Code of Federal Regulations, 2014 CFR

    2014-04-01

    ... requirements found in 20 CFR part 667, except those that apply only to the WIA Title I-B program and those that... grants requirements: Circular A-110 (codified at 2 CFR part 215), and Circular A-102 at 29 CFR parts 95 and 97, as applicable; (2) The Department's regulations at 29 CFR part 37, which implement...

  15. 20 CFR 672.500 - What administrative regulations apply to the YouthBuild program?

    Code of Federal Regulations, 2013 CFR

    2013-04-01

    ... requirements found in 20 CFR part 667, except those that apply only to the WIA Title I-B program and those that... grants requirements: Circular A-110 (codified at 2 CFR part 215), and Circular A-102 at 29 CFR parts 95 and 97, as applicable; (2) The Department's regulations at 29 CFR part 37, which implement...

  16. Nature and Nationhood: Danish Perspectives

    ERIC Educational Resources Information Center

    Schnack, Karsten

    2009-01-01

    In this paper, I shall discuss Danish perspectives on nature, showing the interdependence of conceptions of "nature" and "nationhood" in the formations of a particular cultural community. Nature, thus construed, is never innocent of culture and cannot therefore simply be "restored" to some pristine, pre-lapsarian state. On the other hand,…

  17. Mindfulness Broadens Awareness and Builds Eudaimonic Meaning: A Process Model of Mindful Positive Emotion Regulation

    PubMed Central

    Garland, Eric L.; Farb, Norman A.; Goldin, Philippe; Fredrickson, Barbara L.

    2015-01-01

    Contemporary scholarship on mindfulness casts it as a form of purely non-evaluative engagement with experience. Yet, traditionally mindfulness was not intended to operate in a vacuum of dispassionate observation, but was seen as facilitative of eudaimonic mental states. In spite of this historical context, modern psychological research has neglected to ask the question of how the practice of mindfulness affects downstream emotion regulatory processes to impact the sense of meaning in life. To fill this lacuna, here we describe the Mindfulness-to-Meaning Theory, from which we derive a novel process model of mindful positive emotion regulation informed by affective science, in which mindfulness is proposed to introduce flexibility in the generation of cognitive appraisals by enhancing interoceptive attention, thereby expanding the scope of cognition to facilitate reappraisal of adversity and savoring of positive experience. This process is proposed to culminate in a deepened capacity for meaning-making and greater engagement with life. PMID:27087765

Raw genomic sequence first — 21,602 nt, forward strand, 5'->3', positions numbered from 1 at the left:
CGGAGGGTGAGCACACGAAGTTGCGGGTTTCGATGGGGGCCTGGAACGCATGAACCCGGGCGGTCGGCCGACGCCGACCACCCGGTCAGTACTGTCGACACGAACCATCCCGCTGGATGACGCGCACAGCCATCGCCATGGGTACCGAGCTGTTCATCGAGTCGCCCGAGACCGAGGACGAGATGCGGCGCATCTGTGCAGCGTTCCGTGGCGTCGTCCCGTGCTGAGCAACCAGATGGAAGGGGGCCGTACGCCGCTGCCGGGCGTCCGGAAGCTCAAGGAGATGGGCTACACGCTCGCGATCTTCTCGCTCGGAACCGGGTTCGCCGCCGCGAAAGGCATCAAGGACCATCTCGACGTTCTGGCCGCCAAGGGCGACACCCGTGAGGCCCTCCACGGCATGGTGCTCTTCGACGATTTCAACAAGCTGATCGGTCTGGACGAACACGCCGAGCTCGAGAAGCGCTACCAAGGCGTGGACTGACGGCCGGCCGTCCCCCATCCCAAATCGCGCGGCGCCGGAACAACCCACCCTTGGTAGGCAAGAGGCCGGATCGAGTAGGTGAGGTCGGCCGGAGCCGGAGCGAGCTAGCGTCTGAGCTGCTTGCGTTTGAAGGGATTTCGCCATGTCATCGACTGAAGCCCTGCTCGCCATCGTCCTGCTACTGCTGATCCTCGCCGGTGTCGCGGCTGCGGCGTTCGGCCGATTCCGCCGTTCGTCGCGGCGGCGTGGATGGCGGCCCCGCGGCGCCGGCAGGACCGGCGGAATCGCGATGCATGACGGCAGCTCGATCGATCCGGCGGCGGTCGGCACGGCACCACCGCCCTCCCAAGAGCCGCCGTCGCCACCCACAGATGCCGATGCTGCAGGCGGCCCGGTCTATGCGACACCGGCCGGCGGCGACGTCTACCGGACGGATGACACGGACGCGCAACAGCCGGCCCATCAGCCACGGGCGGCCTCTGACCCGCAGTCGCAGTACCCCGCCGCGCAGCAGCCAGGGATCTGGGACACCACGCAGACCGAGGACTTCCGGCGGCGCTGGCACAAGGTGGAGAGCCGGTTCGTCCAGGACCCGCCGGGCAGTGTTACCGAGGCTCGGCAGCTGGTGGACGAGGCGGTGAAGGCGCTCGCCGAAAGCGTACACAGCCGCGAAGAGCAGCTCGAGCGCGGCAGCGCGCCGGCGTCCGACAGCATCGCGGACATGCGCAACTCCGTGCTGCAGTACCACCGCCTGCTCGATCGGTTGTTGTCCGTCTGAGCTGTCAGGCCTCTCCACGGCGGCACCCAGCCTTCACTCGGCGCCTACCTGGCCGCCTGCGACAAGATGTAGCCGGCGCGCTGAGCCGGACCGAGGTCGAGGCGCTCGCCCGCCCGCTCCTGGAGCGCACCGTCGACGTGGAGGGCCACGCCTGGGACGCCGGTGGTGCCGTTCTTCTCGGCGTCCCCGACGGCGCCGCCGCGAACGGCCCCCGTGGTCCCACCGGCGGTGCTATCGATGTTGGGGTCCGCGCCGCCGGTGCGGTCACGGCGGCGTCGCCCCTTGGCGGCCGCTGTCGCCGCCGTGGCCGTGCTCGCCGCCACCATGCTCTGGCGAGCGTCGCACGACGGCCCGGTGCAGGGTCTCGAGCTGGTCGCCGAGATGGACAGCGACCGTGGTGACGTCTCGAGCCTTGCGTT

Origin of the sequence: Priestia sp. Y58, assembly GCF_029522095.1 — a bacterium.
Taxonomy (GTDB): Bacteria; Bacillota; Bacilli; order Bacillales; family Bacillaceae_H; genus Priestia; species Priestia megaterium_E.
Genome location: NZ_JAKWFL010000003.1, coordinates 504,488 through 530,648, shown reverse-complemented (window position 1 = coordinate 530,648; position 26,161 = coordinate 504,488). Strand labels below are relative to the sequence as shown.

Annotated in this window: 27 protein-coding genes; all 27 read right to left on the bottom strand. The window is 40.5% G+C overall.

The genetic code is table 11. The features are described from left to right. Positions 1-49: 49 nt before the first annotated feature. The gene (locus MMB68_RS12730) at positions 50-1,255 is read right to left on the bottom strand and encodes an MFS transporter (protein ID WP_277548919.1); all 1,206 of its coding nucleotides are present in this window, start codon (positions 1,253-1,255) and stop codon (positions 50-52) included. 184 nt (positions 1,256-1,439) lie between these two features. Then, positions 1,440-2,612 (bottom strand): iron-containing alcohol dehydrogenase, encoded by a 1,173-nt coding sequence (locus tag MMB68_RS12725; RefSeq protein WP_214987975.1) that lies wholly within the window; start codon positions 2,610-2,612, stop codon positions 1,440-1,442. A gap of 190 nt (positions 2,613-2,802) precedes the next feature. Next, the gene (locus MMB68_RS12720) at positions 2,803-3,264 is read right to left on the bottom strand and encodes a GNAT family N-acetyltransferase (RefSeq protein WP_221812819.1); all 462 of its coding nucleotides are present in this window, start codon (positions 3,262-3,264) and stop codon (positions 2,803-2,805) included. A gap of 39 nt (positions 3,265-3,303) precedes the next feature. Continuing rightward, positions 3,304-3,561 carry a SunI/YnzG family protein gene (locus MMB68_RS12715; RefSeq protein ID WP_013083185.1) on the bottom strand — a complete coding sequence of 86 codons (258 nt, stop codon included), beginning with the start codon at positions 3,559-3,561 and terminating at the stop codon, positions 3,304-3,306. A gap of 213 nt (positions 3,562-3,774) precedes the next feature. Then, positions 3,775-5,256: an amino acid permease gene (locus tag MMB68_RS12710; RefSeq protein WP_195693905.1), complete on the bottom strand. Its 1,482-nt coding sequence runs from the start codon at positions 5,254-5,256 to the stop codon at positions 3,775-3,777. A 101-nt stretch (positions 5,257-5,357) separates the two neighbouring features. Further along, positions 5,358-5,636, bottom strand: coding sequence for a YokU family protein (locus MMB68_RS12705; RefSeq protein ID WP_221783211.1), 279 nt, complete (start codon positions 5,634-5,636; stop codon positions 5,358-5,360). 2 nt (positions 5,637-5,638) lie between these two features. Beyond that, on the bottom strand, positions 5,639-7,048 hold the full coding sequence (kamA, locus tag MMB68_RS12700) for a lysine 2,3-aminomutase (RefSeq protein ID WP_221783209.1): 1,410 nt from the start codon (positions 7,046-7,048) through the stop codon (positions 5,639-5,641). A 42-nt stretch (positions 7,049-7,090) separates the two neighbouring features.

18. 26 CFR 521.106 - Control of a domestic enterprise by a Danish enterprise.

    Code of Federal Regulations, 2010 CFR

    2010-04-01

    ... Regulations 111 (26 CFR 1949 ed. Supps. 29.45-1) shall, insofar as applicable, be followed in the... 26 Internal Revenue 19 2010-04-01 2010-04-01 false Control of a domestic enterprise by a Danish... (CONTINUED) REGULATIONS UNDER TAX CONVENTIONS DENMARK General Income Tax Taxation of Nonresident Aliens...

  19. Danish North Sea crude assayed

    SciTech Connect

    Rhodes, A.K.

    1994-09-12

    Danish North Sea blend was assayed earlier this year. The light, sweet crude comprises crude oil from 10 fields. The crude is piped from offshore production facilities to the A/S Dansk Shell refinery at Fredericia, Denmark. Fig. 1 shows the boiling point curve for the crude, and Fig. 2 illustrates the metals content (vanadium, nickel, and iron), as a function of distillation temperature. The table lists properties of the crude and its fractions.

  20. Regulation of Apoptotic Mediators Reveals Dynamic Responses to Thermal Stress in the Reef Building Coral Acropora millepora

    PubMed Central

    Pernice, Mathieu; Dunn, Simon R.; Miard, Thomas; Dufour, Sylvie; Dove, Sophie; Hoegh-Guldberg, Ove

    2011-01-01